The accelerated electron on reaching the anode comes very close to a nucleus of tungsten, is deviated due to opposite charge of the nucleus. This deviation not just changes its direction, but leads to loss of some of its energy, which is emitted as a X-ray photon. Because the prior electron energy, its distance from nucleus, resultant deviation produced are all variable factors the Xrays emitted have variable energies. These energies when plotted give a continuous spectrum, hence the name.
    2. Characteristic spectrum :  Interaction of electron with inner shell electron.
      The electron beam strikes the inner shell electron of tungsten, such that it is thrown out of orbit. An electron void is created which makes the tungsten atom unstable. This void is filled by a oter shell electron jumping to the inner orbit. In doing so this jumping electron needs to lose some energy to reach the low energy level of inner orbit. This energy lost is emitted as X-rays. Because the difference in energy levels of orbits is fixed the Xray emitted have a discrete constant energy value hence the name. 

Increasing voltage (kV) decreases contrast and increases penetration. Increasing milliampere-seconds (mAs) increases contrast by increasing the background blackening.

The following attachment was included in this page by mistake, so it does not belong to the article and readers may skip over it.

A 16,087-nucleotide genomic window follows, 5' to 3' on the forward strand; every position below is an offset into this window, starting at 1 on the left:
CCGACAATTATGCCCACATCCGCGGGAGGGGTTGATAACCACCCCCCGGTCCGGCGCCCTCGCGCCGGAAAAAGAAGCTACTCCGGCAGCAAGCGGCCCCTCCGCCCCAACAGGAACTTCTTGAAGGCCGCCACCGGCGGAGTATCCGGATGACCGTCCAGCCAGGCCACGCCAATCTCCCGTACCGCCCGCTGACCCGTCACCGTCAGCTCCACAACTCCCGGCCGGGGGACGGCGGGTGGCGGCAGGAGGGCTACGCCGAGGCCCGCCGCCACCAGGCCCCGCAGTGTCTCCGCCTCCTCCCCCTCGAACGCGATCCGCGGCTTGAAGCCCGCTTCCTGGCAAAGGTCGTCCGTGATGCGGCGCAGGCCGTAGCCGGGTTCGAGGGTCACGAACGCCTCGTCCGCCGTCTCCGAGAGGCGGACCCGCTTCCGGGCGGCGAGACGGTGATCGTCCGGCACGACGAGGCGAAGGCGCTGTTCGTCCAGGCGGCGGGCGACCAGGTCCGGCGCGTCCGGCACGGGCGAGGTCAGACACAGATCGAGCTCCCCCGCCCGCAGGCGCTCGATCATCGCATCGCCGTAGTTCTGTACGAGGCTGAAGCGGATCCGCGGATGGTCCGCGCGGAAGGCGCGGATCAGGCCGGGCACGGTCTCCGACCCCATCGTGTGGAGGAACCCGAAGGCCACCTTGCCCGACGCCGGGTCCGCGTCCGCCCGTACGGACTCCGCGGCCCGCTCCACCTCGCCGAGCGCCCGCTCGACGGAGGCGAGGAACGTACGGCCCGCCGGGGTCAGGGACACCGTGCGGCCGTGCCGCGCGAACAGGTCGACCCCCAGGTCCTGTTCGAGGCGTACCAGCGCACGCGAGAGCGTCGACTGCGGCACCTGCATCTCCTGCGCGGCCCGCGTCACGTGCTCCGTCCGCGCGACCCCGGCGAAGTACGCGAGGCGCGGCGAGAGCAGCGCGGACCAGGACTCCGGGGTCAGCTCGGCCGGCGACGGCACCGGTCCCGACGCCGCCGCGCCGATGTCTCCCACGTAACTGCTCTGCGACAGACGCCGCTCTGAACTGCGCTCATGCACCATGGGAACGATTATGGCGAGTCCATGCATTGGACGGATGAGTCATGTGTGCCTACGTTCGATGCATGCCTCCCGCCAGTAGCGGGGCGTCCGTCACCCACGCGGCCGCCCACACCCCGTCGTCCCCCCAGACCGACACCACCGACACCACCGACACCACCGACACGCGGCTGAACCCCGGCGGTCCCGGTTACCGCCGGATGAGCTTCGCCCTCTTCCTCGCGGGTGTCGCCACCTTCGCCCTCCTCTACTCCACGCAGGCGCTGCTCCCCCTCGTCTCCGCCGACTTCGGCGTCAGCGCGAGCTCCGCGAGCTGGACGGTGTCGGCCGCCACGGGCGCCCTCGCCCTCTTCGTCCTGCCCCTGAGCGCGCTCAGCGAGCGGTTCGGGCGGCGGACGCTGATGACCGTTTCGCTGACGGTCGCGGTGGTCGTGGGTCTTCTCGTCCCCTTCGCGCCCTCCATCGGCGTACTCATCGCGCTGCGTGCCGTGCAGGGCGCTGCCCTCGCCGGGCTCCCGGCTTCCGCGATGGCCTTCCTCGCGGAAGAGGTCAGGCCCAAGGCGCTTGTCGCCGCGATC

1. X-ray filters are sheets of metal (aluminum filters are commonly used) placed in the path of x-ray beam near the x-ray tube housing to absorb low energy radiation before it reaches the patient. They are simple and inexpensive. Their main function is to protect the patient from useless (low energy) radiation. They reduce skin exposures by as much as 80%. NCRP recommends an equivalent of 2.5 mm of aluminum permanent filtration for diagnostic x-ray beams of energy more than 70 kvp.
  2. Collimators: beam restricting device, restricts the path of X ray beam and reduces scatter radiation.
  3. Grids: Parallel lead lines, which absorbs scatter radiation and improves image quality.
  4. Intensifying Screens: these are made up of calcium tungstate or rare earth metals. these screens converts X-rays to light photon, as films are more sensitive to light and less exposure is required.
  1. The five basic ways that an x-ray photon can interact with atom/matter are:
    1. Photoelectric effectQ                                           
    2. Coherent scattering                     
    3. Compton scattering
    4. Pair production                                                     
    5. Photodisintegration
  1. Photoelectric interaction
  1. It predominates in diagnostic radiology.
  2. It predominates at lower energy.
  3. The innermost shell of an atom is called K shell, and the more peripheral shells are named consecutively L, M, N, and so forth. Q